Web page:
This lengthy monograph examines a far narrower component of the transportation system of New Spain than its ambitious title suggests. Specifically, the book provides a detailed case study of the movement of raw materials and finished products of the estanco real del tabaco (the royal tobacco monopoly) by mule train at the end of the eighteenth century in New Spain. The author’s goal is to demonstrate that at the end of the colonial period, New Spain comprised a set of regions that were highly articulated through a dependable and well-established system of land transportation. The research is underpinned by a review of the literature on the economy and transportation system of New Spain, consultation of secondary sources, and use of primary source materials from Mexico’s Archivo General de la Nación. The key document upon which the study is based is a register of mule trains, the “asiento de arrieros,” from the Archivo Histórico de Hacienda. This document provides a day-by-day account of the movement of mule trains from the warehouses of the estanco real in Mexico City for one year, 1800. The name and origin of the owners/drivers, cargo, destination, and cost of transport for some 272 trips during that year are cataloged.

In the five chapters that make up the body of this book, the author methodically examines the principal components of the mule-driving business and lifestyle. The organization and operation of mule teams are detailed in the first chapter that includes information on the personnel, acquisition, and provisioning of the mules, and the packaging, transport, and storage of cargo. In the second chapter the business’s legal framework is explained; the author notes the evolution of contractual and security arrangements as well as the terms and conditions for transporting freight. Trading circuits, the geography of the transportation network, and the regional origins of muleteers provide the focus for the third chapter. Freight rates, the factors contributing to their variation, and regional comparisons are detailed in the fourth chapter. The last chapter of the book casts a broad net, seeking to present the prominent characteristics of the social world of the muleteer, as well as exploring their business, social, and familial relationships and networks.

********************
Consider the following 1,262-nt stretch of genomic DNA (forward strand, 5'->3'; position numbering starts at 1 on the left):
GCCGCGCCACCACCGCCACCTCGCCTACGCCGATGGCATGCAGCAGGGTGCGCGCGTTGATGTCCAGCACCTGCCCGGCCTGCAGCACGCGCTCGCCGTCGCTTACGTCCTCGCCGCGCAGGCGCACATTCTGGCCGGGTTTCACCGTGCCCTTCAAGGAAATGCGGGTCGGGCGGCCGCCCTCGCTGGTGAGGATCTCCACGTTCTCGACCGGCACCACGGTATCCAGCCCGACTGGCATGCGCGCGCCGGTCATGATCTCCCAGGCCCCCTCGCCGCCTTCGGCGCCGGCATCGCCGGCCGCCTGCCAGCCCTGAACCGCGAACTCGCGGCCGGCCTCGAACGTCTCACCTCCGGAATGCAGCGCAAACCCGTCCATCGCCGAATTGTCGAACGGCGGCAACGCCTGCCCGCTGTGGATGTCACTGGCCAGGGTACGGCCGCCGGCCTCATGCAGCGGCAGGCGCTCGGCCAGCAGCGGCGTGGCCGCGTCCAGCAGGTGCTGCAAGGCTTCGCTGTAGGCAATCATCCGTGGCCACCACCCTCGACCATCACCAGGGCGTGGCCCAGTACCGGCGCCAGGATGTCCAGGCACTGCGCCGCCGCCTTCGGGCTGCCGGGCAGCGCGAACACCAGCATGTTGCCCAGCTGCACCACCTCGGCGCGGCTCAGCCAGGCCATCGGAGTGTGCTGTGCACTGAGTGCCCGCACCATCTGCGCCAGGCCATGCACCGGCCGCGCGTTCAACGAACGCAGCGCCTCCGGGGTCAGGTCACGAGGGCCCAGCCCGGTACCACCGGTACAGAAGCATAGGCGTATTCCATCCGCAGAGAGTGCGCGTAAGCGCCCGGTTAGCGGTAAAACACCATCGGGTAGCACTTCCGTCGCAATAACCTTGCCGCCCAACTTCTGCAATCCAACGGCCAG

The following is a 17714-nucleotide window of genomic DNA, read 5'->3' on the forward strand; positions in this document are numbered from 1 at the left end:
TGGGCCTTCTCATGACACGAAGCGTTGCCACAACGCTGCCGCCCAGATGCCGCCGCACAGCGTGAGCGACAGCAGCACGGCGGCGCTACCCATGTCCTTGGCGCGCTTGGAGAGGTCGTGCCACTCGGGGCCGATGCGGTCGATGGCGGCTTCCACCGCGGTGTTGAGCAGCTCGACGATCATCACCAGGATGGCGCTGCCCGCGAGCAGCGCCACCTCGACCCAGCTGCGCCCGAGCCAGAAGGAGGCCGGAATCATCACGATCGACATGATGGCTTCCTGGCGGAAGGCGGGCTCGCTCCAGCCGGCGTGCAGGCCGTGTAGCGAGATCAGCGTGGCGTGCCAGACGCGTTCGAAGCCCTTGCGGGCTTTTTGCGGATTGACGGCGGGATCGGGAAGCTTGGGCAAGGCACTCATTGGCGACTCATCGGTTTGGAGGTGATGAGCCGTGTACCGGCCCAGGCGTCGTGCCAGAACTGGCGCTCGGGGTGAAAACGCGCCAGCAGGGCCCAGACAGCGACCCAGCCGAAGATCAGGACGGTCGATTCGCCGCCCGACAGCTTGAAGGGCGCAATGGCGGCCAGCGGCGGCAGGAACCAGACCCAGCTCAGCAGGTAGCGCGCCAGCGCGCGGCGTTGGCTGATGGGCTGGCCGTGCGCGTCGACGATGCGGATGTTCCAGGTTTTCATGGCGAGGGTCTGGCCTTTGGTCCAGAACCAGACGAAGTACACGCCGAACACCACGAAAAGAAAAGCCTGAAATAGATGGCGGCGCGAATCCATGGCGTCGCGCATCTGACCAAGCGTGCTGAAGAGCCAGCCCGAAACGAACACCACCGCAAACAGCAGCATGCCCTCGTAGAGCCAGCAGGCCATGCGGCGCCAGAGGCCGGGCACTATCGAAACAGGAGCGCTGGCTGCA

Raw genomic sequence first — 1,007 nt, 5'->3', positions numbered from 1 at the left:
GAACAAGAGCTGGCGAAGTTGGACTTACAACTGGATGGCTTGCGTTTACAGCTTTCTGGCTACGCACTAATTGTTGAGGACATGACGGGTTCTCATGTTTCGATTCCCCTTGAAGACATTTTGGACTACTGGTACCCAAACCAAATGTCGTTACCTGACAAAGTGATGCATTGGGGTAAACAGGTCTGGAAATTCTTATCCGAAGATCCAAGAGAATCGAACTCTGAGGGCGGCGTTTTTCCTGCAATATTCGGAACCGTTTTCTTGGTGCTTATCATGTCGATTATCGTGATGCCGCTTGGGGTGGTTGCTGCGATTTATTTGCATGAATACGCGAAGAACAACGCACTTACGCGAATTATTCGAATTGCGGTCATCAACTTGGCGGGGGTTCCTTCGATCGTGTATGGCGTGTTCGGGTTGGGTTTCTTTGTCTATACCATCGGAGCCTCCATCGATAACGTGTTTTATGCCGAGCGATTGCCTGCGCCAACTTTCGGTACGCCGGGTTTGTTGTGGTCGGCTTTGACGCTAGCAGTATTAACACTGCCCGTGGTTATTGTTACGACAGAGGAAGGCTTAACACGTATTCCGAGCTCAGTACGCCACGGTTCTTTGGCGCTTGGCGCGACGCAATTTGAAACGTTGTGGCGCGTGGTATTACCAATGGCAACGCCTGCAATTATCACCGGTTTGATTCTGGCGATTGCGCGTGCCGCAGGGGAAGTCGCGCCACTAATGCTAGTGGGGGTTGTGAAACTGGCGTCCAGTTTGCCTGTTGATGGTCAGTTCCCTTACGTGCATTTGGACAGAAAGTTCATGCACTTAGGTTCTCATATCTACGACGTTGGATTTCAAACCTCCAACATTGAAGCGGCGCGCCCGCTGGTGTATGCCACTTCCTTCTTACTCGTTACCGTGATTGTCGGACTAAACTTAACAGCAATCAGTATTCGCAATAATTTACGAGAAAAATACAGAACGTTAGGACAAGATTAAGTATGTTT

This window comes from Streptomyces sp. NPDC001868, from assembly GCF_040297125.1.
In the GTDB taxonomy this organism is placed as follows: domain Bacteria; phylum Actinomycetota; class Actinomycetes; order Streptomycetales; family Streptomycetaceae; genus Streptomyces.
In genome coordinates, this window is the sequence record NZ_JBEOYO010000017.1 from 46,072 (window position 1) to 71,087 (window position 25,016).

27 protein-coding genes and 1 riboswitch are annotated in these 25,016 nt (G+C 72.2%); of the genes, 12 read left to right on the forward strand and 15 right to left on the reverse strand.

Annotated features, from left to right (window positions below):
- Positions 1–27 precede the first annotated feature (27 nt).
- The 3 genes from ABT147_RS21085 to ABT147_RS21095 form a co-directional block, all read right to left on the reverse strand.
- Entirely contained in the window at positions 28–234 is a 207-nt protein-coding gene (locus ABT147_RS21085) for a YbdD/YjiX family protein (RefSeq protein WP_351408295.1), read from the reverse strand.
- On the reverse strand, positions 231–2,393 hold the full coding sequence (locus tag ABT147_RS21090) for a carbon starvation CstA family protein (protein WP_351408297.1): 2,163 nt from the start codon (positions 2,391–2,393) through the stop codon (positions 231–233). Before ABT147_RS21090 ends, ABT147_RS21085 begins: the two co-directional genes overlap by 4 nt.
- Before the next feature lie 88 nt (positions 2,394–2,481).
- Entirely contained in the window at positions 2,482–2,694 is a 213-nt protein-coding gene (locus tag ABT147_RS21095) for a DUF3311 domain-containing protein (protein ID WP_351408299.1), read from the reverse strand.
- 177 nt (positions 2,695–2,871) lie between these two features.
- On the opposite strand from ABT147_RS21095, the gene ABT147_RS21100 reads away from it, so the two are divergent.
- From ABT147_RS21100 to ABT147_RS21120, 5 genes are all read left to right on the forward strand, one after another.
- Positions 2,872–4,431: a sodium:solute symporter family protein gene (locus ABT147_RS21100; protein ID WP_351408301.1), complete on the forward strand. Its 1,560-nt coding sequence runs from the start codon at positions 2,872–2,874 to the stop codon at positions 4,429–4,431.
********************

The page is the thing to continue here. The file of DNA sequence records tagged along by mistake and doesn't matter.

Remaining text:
This book has a number of shortcomings. The primary data, upon which the core of the study is based, are limited to just one year, 1800. In addition, as the author clearly notes, the data are geographically incomplete, with parts of the country falling under the authority of other offices of the estanco real. More troublesome is the basic premise of the book—that it is possible to demonstrate that New Spain was composed of highly articulated regions connected by an efficient transportation system on the basis of a single narrowly focused case study like this one. The manuscript could have benefited from a good editor as well, and its readability is hindered by all too frequent “signposting” and repetitive summaries sprinkled throughout.

Effective copyediting could have resolved a number of other problems that hinder the book’s utility. Numerous maps, tables, and figures supplement the text, but no lists of any of these are provided. In addition, textual references to them are usually limited to statements like “see the appropriate table”—with no suggestion as to what the number of the appropriate table might be. These omissions are aggravated because most of the tables and graphics are not placed where they are first mentioned in the text, but are grouped into sections, often far from the corresponding textual reference. Appendixes occupy the last hundred pages or so of the book, and while many tables are included here, again there is no list of tables to guide the reader. The last 36 pages of the manuscript, which contain appendix 2, are unpaginated. The book’s utility is further limited by the absence of an index.

This book fills a niche for a narrow audience of specialists concerned with the detailed workings of the colonial economy of New Spain at the end of the colonial period. Few others are likely to utilize this work. This study, which does have scholarly merit, would have been more appropriately and effectively presented as an article in a scholarly journal where it could have reached a broader audience.